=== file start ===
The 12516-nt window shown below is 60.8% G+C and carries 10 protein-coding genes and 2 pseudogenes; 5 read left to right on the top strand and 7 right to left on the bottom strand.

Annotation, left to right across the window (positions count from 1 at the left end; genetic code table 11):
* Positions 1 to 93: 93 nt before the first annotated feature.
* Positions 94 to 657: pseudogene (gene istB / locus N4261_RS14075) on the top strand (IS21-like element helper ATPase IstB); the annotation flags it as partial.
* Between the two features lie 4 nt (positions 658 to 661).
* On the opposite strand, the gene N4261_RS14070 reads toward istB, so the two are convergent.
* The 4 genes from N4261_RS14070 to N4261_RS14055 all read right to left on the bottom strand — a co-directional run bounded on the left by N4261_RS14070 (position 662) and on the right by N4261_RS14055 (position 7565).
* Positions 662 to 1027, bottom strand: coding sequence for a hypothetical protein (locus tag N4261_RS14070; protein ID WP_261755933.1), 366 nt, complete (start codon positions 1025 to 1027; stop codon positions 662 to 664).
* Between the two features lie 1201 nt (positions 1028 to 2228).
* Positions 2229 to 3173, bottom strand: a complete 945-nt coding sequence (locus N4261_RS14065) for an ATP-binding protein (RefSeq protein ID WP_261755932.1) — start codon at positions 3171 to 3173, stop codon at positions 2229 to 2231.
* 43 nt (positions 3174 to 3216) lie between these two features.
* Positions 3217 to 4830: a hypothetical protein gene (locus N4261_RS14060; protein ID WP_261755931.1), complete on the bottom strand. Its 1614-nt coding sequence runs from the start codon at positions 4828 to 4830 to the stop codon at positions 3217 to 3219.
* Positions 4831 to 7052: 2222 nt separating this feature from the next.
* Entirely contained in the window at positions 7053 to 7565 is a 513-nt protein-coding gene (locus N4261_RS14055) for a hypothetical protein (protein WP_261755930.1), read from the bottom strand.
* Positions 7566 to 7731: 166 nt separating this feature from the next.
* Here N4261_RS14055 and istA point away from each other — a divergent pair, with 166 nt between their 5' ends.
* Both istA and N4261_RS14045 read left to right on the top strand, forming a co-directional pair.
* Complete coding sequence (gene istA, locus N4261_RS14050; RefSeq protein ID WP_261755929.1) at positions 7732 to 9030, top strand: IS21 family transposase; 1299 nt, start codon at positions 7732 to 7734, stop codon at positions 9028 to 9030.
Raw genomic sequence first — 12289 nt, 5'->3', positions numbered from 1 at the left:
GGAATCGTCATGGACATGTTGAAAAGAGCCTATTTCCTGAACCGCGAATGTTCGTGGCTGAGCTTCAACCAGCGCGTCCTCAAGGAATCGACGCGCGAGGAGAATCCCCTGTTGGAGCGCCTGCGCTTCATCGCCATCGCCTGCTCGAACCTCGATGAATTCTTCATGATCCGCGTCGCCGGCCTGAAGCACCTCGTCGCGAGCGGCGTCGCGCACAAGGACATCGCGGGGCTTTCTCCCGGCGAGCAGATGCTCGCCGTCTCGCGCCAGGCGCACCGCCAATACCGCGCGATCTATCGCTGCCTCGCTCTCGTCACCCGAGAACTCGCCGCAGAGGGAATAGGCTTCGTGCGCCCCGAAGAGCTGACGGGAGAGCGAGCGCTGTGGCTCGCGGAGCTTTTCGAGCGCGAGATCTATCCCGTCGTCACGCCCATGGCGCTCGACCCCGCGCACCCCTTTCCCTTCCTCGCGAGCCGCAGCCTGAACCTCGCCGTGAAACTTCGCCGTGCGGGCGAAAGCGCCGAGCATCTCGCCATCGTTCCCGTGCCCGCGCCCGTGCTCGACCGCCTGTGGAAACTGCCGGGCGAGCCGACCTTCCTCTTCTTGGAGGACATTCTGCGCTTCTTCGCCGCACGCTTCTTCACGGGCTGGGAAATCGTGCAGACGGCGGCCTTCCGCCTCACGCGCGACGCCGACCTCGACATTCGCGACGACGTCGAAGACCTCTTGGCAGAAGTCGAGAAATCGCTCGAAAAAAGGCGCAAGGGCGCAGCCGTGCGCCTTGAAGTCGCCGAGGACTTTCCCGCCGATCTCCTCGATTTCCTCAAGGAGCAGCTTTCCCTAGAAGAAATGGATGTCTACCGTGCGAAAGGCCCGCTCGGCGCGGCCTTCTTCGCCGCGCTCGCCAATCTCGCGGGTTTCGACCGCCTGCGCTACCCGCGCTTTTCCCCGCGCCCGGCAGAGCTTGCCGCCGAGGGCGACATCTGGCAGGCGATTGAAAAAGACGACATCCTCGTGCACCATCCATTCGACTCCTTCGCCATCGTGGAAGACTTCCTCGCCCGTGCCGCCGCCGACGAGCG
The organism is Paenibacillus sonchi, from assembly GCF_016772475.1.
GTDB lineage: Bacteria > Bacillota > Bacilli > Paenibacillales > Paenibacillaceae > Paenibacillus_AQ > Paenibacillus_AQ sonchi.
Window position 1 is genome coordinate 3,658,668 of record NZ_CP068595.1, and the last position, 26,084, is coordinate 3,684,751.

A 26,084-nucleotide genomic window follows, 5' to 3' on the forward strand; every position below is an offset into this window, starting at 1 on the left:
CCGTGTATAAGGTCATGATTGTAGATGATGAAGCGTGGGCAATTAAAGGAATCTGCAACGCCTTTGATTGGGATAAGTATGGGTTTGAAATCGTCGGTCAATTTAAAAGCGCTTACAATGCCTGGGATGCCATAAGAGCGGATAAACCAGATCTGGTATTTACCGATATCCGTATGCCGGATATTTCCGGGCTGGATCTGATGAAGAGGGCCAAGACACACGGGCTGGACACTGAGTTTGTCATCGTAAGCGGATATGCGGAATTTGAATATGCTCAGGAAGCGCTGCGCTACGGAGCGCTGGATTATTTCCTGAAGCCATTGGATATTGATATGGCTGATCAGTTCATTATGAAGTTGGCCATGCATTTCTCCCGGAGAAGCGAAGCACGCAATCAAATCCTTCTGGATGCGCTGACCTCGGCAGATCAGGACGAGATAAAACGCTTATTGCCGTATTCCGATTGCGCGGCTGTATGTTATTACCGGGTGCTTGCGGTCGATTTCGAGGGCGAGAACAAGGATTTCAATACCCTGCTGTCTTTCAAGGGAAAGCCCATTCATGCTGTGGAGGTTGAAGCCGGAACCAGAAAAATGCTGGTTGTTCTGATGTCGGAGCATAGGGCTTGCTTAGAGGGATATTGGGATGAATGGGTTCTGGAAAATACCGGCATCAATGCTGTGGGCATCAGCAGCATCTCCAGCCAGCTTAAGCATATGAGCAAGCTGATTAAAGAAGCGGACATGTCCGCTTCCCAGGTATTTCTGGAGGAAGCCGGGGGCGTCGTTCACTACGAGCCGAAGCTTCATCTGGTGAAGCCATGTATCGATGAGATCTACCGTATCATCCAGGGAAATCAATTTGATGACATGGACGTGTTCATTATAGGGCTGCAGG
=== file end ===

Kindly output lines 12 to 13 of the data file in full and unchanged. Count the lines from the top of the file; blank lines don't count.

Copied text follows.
* Positions 3217 to 4830: a hypothetical protein gene (locus N4261_RS14060; protein ID WP_261755931.1), complete on the bottom strand. Its 1614-nt coding sequence runs from the start codon at positions 4828 to 4830 to the stop codon at positions 3217 to 3219.
* Positions 4831 to 7052: 2222 nt separating this feature from the next.